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I got a little giddy when I saw the maypole.



Both my husband and I thought it was cool that someone realized how neat and helpful it would be to create a display of all the LEGO minifigures released so far, organized by and within each series, with a blanked out row at the top for the upcoming series 11. Next to it is a copy of the same Character Encyclopedia my hubbs has.

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The Old Republic Attack and Droid Attack by Andres Garcia of Roselle, IL.


This shot and the next: DC: The Final Battle by Joe Jennings of Kansas City, MO. Jennings writes: Justice League Unite! We are in the City of Metropolis, and your favorite heroes are at the limits trying to defeat their villains in the Final Battle!



The vikings are coming! The vikings are coming! Medieval Studies, by Bill Anjo of Sympatico, Canada. (A monastic island where vikings are about to raid for booty).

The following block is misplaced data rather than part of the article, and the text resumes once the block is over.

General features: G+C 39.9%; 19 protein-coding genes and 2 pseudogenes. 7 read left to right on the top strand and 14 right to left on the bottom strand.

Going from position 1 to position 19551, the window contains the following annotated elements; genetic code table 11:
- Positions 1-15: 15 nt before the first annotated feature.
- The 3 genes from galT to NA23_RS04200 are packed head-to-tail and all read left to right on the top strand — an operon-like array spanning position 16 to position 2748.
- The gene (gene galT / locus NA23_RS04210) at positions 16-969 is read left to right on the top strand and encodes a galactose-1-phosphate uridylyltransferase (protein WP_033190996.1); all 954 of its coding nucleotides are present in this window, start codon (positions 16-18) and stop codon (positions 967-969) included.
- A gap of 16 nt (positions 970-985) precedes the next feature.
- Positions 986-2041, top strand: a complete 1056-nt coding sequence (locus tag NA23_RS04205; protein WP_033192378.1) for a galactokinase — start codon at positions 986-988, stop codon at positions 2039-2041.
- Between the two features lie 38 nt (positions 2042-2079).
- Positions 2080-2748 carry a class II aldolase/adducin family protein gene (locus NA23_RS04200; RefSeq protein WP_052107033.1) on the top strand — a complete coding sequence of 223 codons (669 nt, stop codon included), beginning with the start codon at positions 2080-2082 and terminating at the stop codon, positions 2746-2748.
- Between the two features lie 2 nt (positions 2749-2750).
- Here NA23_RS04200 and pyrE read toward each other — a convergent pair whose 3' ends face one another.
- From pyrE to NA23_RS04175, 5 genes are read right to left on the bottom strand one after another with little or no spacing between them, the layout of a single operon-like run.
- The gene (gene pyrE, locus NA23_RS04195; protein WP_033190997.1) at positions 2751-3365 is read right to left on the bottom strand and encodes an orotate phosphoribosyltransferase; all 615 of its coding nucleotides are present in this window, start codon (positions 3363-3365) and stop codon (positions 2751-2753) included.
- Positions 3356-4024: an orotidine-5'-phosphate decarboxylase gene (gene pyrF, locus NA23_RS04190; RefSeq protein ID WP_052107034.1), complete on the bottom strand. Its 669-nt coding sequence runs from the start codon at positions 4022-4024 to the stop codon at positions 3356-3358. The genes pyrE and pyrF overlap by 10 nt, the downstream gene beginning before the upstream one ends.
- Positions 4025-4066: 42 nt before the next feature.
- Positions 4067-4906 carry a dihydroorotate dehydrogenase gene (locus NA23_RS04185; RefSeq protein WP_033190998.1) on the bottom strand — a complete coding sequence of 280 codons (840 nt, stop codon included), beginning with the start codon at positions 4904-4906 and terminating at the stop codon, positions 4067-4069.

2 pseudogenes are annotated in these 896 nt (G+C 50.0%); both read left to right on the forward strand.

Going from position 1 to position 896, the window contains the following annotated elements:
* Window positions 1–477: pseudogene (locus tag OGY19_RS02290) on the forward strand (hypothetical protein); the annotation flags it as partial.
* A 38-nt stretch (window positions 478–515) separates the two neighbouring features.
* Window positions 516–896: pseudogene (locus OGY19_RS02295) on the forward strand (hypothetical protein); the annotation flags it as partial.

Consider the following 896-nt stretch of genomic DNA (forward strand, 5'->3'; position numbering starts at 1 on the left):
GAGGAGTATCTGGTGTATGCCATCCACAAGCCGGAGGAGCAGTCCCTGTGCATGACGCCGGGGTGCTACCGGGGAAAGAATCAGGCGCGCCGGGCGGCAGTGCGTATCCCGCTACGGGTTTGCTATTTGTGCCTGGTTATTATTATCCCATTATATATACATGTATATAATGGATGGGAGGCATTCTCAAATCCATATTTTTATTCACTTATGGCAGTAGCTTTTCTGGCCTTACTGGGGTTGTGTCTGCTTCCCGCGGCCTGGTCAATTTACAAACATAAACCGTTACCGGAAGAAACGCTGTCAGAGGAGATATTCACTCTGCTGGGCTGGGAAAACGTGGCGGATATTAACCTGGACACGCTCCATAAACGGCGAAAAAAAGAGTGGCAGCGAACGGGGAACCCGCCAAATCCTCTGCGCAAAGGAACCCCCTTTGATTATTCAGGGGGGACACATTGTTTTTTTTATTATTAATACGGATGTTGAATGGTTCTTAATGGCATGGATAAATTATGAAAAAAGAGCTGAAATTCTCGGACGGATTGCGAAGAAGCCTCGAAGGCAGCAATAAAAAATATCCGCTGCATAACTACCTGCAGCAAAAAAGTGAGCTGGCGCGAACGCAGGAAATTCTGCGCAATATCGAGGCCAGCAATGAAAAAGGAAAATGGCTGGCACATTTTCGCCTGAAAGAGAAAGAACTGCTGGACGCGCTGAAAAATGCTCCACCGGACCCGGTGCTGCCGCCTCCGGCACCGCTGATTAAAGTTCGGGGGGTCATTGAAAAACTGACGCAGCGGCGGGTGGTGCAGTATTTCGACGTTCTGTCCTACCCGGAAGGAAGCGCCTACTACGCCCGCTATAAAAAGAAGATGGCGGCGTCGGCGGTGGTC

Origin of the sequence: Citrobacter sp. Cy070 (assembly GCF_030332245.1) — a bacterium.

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Mr. Anjo wasn’t present, but we got to talk with his wife — at length, too. Such a nice woman! — In this photo, she is explaining that the monks movement is due to magnets, controlled by gears, initiated in this red box. She told us they researched the project prior to embarking on building it.


The control gears — all LEGO, of course! I was absolutely fascinated by this project. Definitely one of my favorite highlights of the afternoon!


Invert Island by Sean Mayo of Maryland.


Mayo writes: This MOC was built with the intention to invert the colors on your computer screen. To see the full effect take a picture and invert the colors! (Kind of brilliant, if you ask me.)